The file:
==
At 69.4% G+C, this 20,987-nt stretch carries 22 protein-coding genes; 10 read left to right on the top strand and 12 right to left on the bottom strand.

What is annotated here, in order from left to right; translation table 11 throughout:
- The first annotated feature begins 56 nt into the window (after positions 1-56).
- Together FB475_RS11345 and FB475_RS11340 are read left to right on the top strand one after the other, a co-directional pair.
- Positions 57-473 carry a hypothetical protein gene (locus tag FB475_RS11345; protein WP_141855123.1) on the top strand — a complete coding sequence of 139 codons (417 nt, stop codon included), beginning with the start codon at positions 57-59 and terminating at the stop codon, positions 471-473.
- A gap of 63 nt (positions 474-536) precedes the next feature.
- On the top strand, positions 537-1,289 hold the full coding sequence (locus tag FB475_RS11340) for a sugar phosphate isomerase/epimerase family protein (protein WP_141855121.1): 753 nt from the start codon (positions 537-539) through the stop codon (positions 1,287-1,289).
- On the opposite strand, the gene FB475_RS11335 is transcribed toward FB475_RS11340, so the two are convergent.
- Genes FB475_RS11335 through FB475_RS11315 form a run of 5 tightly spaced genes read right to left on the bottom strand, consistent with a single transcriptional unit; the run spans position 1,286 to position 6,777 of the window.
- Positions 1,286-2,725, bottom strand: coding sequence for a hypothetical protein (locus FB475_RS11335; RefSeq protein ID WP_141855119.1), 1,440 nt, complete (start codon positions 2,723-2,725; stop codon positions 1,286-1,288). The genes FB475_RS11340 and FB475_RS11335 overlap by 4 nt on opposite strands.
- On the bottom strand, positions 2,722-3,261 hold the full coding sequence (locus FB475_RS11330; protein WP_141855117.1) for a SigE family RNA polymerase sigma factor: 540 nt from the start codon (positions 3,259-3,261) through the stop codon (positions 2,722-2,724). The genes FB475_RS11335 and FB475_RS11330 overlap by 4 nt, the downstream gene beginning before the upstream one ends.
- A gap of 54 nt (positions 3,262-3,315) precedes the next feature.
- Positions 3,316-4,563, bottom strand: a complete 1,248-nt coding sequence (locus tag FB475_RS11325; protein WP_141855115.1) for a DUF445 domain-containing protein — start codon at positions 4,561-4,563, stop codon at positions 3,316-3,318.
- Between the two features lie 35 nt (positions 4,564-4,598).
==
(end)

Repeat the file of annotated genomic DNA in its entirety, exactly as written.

At 69.4% G+C, this 20,987-nt stretch carries 22 protein-coding genes; 10 read left to right on the top strand and 12 right to left on the bottom strand.

What is annotated here, in order from left to right; translation table 11 throughout:
- The first annotated feature begins 56 nt into the window (after positions 1-56).
- Together FB475_RS11345 and FB475_RS11340 are read left to right on the top strand one after the other, a co-directional pair.
- Positions 57-473 carry a hypothetical protein gene (locus tag FB475_RS11345; protein WP_141855123.1) on the top strand — a complete coding sequence of 139 codons (417 nt, stop codon included), beginning with the start codon at positions 57-59 and terminating at the stop codon, positions 471-473.
- A gap of 63 nt (positions 474-536) precedes the next feature.
- On the top strand, positions 537-1,289 hold the full coding sequence (locus tag FB475_RS11340) for a sugar phosphate isomerase/epimerase family protein (protein WP_141855121.1): 753 nt from the start codon (positions 537-539) through the stop codon (positions 1,287-1,289).
- On the opposite strand, the gene FB475_RS11335 is transcribed toward FB475_RS11340, so the two are convergent.
- Genes FB475_RS11335 through FB475_RS11315 form a run of 5 tightly spaced genes read right to left on the bottom strand, consistent with a single transcriptional unit; the run spans position 1,286 to position 6,777 of the window.
- Positions 1,286-2,725, bottom strand: coding sequence for a hypothetical protein (locus FB475_RS11335; RefSeq protein ID WP_141855119.1), 1,440 nt, complete (start codon positions 2,723-2,725; stop codon positions 1,286-1,288). The genes FB475_RS11340 and FB475_RS11335 overlap by 4 nt on opposite strands.
- On the bottom strand, positions 2,722-3,261 hold the full coding sequence (locus FB475_RS11330; protein WP_141855117.1) for a SigE family RNA polymerase sigma factor: 540 nt from the start codon (positions 3,259-3,261) through the stop codon (positions 2,722-2,724). The genes FB475_RS11335 and FB475_RS11330 overlap by 4 nt, the downstream gene beginning before the upstream one ends.
- A gap of 54 nt (positions 3,262-3,315) precedes the next feature.
- Positions 3,316-4,563, bottom strand: a complete 1,248-nt coding sequence (locus tag FB475_RS11325; protein WP_141855115.1) for a DUF445 domain-containing protein — start codon at positions 4,561-4,563, stop codon at positions 3,316-3,318.
- Between the two features lie 35 nt (positions 4,564-4,598).